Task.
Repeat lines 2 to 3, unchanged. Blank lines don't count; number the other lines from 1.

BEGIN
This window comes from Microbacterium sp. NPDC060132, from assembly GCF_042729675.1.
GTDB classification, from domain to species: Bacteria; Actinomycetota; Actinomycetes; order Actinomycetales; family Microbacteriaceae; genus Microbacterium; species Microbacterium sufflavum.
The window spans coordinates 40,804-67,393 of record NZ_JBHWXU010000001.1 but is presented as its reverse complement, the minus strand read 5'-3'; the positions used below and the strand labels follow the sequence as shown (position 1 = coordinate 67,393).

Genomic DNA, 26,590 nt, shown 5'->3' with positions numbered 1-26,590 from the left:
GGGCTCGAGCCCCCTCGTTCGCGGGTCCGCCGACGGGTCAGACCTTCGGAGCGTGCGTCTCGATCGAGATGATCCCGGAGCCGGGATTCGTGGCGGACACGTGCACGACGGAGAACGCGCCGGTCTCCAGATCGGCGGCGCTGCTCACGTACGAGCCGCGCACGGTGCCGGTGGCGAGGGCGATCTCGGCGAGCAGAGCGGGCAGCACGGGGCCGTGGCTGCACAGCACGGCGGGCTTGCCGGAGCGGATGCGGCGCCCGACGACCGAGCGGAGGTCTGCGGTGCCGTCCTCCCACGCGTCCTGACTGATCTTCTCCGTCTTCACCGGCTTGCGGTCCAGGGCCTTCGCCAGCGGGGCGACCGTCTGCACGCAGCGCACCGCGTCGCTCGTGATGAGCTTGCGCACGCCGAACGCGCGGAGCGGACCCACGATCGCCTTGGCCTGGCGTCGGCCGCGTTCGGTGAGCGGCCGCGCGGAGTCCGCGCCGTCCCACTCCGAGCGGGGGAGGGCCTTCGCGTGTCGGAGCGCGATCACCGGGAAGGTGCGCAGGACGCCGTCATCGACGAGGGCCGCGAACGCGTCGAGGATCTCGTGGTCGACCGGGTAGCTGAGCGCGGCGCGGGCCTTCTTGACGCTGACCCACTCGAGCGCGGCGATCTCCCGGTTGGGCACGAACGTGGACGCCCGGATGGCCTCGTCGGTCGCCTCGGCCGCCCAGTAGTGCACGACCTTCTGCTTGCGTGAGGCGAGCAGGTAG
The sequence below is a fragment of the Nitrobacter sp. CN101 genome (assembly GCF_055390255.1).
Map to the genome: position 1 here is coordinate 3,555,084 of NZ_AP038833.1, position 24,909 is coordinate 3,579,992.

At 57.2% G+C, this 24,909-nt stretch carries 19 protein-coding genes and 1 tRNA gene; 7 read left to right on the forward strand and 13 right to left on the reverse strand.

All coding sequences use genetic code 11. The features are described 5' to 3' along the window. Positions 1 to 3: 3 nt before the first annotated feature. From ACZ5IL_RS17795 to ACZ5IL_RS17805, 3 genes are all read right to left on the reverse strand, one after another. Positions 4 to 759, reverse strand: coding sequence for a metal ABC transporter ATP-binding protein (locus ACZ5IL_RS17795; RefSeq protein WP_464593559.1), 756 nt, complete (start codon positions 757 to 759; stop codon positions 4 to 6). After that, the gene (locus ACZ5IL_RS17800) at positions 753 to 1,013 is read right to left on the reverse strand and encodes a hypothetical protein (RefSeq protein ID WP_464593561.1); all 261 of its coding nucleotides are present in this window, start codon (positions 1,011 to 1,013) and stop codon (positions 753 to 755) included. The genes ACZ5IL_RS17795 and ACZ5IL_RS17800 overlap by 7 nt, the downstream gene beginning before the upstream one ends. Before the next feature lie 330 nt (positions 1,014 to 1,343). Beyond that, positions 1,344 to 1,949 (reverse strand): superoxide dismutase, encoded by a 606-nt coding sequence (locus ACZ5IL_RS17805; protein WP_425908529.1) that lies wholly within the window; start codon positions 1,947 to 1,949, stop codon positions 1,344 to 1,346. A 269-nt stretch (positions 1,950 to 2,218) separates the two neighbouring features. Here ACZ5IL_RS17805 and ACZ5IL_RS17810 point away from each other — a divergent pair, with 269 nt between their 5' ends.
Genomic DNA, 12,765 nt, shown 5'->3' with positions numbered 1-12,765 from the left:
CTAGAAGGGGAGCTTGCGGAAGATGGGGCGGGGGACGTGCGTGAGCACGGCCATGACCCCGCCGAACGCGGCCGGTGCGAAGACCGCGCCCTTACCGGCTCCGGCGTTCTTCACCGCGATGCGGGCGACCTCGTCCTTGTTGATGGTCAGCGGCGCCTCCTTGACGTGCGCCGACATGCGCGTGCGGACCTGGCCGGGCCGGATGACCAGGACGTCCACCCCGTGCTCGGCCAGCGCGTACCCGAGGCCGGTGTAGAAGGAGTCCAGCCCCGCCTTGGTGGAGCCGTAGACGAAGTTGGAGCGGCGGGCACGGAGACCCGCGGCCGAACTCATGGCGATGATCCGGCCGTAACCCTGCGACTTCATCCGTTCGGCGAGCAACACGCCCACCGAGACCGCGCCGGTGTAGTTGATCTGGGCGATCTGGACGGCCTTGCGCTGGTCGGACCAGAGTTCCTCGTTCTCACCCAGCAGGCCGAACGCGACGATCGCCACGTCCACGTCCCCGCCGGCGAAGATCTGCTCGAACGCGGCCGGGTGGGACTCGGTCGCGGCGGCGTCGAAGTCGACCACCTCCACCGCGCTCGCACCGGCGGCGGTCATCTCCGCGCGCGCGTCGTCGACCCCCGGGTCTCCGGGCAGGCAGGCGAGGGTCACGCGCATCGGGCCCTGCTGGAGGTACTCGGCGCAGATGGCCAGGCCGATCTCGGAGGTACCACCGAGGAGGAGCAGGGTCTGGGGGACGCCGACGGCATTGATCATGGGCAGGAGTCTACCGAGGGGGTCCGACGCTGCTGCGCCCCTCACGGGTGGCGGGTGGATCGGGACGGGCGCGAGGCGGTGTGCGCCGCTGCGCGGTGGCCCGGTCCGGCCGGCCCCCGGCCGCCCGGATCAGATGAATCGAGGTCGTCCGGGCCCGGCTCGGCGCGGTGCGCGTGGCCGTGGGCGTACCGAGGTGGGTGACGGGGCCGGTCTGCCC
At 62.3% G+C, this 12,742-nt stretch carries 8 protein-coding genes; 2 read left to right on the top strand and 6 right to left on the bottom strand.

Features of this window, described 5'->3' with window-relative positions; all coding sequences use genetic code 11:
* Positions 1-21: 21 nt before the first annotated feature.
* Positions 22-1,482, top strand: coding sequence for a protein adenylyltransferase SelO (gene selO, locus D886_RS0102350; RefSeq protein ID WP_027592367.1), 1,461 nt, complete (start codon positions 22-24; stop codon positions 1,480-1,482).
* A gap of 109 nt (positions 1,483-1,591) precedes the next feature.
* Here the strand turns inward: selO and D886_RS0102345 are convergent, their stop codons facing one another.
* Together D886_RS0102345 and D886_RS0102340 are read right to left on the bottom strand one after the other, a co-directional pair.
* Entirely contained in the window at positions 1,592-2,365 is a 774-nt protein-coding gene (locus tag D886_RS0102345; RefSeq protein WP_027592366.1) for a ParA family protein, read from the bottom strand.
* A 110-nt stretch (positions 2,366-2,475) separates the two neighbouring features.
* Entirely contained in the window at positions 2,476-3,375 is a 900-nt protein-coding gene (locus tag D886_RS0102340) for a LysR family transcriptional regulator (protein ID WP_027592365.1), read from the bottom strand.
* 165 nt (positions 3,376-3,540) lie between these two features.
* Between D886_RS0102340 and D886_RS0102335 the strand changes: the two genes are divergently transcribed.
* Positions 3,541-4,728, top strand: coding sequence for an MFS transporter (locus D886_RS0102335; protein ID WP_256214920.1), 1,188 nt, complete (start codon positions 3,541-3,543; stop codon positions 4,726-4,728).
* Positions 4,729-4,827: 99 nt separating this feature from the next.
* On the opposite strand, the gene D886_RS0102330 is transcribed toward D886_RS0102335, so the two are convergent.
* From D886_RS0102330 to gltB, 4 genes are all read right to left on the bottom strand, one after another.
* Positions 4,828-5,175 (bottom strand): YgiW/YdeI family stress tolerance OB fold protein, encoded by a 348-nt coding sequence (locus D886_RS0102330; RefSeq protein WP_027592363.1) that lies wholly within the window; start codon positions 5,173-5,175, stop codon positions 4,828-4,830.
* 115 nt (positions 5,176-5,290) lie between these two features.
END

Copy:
GTDB classification, from domain to species: Bacteria; Actinomycetota; Actinomycetes; order Actinomycetales; family Microbacteriaceae; genus Microbacterium; species Microbacterium sufflavum.
The window spans coordinates 40,804-67,393 of record NZ_JBHWXU010000001.1 but is presented as its reverse complement, the minus strand read 5'-3'; the positions used below and the strand labels follow the sequence as shown (position 1 = coordinate 67,393).